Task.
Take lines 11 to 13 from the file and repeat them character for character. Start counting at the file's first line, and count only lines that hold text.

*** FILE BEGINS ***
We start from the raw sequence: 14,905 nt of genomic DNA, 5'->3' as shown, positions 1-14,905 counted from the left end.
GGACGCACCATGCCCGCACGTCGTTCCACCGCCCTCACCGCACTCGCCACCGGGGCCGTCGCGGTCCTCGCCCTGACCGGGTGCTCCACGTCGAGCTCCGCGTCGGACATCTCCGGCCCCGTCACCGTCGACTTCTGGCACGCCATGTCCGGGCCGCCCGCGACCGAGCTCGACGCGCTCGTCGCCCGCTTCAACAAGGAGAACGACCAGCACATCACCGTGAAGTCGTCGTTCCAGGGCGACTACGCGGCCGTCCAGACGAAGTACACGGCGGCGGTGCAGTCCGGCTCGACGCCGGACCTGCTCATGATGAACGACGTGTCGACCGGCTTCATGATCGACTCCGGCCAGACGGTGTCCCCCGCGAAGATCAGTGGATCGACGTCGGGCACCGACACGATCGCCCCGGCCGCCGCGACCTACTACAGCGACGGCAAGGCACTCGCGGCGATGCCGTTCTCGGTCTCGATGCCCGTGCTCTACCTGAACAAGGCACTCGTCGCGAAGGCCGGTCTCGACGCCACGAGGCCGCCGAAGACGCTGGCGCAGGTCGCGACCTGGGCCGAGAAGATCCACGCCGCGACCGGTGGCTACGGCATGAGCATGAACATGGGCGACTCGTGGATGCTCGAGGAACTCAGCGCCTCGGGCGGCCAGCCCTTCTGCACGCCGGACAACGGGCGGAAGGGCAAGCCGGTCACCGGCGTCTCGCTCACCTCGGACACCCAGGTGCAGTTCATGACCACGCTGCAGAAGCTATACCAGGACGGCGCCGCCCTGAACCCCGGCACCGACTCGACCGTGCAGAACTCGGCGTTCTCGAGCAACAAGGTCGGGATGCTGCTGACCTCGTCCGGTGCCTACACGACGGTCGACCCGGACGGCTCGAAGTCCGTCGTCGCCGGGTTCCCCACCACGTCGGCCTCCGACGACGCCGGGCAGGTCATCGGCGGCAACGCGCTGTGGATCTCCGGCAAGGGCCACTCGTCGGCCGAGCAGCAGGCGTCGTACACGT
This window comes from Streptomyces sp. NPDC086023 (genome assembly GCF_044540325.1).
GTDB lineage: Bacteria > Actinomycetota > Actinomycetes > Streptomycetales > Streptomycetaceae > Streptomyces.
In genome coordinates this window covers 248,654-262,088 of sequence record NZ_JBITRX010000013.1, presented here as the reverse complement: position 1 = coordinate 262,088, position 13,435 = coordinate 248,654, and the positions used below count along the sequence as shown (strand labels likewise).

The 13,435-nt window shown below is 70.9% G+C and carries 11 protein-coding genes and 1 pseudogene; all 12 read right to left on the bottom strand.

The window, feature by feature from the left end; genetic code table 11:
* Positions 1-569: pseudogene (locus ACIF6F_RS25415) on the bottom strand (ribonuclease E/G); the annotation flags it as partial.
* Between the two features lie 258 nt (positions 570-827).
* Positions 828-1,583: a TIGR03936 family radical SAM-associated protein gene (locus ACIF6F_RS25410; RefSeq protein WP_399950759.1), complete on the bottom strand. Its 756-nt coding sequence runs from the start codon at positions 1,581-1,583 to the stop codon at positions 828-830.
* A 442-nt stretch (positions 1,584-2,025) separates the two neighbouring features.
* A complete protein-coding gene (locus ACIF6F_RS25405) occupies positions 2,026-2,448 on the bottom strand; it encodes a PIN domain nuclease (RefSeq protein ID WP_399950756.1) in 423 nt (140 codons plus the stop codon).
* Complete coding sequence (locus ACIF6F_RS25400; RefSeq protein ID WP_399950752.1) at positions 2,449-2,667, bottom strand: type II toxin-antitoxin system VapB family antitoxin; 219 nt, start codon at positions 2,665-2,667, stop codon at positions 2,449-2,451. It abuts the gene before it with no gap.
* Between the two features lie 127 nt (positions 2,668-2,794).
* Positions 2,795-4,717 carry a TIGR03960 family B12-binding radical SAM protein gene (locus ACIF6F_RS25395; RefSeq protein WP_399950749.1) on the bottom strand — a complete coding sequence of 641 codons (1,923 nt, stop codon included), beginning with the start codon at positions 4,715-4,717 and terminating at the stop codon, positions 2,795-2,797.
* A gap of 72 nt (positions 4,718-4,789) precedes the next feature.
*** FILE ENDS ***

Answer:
* A 442-nt stretch (positions 1,584-2,025) separates the two neighbouring features.
* A complete protein-coding gene (locus ACIF6F_RS25405) occupies positions 2,026-2,448 on the bottom strand; it encodes a PIN domain nuclease (RefSeq protein ID WP_399950756.1) in 423 nt (140 codons plus the stop codon).
* Complete coding sequence (locus ACIF6F_RS25400; RefSeq protein ID WP_399950752.1) at positions 2,449-2,667, bottom strand: type II toxin-antitoxin system VapB family antitoxin; 219 nt, start codon at positions 2,665-2,667, stop codon at positions 2,449-2,451. It abuts the gene before it with no gap.